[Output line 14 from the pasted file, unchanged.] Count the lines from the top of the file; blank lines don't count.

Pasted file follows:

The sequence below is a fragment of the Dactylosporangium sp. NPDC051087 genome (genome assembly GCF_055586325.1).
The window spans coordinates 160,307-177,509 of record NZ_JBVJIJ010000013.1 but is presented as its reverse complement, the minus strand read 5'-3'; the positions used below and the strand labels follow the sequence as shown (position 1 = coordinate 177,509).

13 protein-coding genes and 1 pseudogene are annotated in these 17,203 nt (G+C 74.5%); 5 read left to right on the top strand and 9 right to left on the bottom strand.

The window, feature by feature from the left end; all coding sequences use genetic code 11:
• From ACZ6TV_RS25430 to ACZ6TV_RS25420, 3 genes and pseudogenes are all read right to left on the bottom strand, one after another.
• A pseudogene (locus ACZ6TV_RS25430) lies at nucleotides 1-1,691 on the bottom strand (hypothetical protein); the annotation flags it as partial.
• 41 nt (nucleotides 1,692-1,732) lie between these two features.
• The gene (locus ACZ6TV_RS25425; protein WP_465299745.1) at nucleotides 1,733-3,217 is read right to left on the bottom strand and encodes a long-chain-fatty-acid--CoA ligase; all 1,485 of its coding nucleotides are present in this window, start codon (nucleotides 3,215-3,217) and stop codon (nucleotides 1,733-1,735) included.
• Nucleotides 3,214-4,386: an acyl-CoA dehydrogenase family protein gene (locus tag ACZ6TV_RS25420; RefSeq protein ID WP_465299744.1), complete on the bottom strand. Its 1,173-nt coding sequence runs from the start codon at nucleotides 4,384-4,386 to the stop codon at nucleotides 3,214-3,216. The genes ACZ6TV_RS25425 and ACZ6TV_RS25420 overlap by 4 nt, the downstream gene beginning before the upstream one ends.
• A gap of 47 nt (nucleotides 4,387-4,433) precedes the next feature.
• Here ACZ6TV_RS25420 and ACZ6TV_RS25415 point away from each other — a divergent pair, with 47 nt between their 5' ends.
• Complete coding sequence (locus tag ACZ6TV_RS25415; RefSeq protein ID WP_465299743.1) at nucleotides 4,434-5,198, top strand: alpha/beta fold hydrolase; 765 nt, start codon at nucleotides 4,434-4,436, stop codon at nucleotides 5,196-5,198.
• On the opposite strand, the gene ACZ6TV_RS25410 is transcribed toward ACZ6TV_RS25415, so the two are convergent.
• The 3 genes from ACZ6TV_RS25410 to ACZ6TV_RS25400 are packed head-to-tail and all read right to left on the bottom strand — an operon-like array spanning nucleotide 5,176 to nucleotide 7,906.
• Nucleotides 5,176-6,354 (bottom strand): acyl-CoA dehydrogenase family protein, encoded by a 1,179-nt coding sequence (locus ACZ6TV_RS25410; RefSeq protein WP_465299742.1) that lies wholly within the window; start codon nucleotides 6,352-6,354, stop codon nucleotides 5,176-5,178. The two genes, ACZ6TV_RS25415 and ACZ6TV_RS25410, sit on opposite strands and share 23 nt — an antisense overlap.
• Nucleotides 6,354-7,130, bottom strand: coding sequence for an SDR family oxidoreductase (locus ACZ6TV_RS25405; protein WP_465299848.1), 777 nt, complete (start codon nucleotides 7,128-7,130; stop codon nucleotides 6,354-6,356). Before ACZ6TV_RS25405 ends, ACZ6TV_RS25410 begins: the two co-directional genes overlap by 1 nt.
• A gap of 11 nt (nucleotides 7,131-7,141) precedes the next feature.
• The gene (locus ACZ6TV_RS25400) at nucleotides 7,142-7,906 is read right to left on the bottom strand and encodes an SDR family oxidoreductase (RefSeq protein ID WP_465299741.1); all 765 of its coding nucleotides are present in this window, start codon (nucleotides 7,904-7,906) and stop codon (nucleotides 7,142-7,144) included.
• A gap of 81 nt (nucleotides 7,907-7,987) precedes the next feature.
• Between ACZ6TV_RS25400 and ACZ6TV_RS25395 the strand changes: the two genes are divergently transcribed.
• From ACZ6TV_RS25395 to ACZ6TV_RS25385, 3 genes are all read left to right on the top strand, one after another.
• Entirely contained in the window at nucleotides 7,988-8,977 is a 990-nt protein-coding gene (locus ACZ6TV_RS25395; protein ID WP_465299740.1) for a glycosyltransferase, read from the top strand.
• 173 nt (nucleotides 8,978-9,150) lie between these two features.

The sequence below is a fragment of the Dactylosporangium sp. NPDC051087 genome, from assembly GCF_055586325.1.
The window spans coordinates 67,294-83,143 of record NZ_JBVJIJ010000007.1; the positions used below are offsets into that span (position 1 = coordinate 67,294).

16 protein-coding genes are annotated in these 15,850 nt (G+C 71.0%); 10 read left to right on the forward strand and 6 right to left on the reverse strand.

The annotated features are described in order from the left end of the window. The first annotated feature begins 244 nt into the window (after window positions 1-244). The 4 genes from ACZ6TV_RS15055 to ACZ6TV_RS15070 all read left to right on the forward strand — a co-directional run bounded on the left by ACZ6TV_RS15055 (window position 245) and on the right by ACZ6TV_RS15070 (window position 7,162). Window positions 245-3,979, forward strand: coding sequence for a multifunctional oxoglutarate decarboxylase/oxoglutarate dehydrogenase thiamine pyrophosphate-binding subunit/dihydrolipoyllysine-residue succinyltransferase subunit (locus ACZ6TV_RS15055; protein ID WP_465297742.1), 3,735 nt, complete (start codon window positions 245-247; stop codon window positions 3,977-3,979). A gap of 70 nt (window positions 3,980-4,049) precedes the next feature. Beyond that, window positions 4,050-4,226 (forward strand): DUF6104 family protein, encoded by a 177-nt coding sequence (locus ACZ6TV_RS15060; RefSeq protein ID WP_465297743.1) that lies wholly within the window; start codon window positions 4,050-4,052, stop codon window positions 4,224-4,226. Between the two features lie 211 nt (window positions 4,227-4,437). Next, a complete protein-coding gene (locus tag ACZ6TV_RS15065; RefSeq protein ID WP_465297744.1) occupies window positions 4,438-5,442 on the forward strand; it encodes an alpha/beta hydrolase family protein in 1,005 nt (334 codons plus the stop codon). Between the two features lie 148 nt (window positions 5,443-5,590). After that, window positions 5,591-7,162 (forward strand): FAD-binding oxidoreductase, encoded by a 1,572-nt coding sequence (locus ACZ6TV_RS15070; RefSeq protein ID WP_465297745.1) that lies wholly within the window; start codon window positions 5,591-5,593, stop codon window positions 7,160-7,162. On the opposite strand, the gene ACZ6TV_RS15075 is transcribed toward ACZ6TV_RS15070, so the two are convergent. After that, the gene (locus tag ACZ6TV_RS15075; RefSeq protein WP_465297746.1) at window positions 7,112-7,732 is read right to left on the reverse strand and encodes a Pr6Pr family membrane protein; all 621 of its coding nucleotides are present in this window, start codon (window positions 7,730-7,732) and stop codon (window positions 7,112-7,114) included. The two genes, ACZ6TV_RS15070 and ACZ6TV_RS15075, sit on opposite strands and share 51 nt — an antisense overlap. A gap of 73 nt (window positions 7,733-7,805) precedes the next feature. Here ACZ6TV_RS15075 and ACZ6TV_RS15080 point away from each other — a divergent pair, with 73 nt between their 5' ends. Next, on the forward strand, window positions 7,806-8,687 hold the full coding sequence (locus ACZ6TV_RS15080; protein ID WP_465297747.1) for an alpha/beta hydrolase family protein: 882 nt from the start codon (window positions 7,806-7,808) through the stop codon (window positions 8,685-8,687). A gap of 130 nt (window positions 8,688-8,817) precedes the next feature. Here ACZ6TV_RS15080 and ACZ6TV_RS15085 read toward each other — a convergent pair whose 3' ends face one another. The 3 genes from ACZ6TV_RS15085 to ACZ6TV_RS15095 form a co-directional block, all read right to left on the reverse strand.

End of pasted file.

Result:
• The 3 genes from ACZ6TV_RS25410 to ACZ6TV_RS25400 are packed head-to-tail and all read right to left on the bottom strand — an operon-like array spanning nucleotide 5,176 to nucleotide 7,906.